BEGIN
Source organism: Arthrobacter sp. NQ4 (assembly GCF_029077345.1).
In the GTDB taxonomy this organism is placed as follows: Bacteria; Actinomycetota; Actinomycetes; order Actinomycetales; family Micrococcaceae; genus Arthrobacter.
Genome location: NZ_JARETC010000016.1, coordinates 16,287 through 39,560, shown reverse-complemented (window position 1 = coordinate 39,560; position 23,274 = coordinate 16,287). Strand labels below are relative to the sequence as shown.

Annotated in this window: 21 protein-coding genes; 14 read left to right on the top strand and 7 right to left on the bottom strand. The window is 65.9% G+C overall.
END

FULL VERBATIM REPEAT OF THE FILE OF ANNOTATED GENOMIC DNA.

Source organism: Arthrobacter sp. NQ4 (assembly GCF_029077345.1).
In the GTDB taxonomy this organism is placed as follows: Bacteria; Actinomycetota; Actinomycetes; order Actinomycetales; family Micrococcaceae; genus Arthrobacter.
Genome location: NZ_JARETC010000016.1, coordinates 16,287 through 39,560, shown reverse-complemented (window position 1 = coordinate 39,560; position 23,274 = coordinate 16,287). Strand labels below are relative to the sequence as shown.

Annotated in this window: 21 protein-coding genes; 14 read left to right on the top strand and 7 right to left on the bottom strand. The window is 65.9% G+C overall.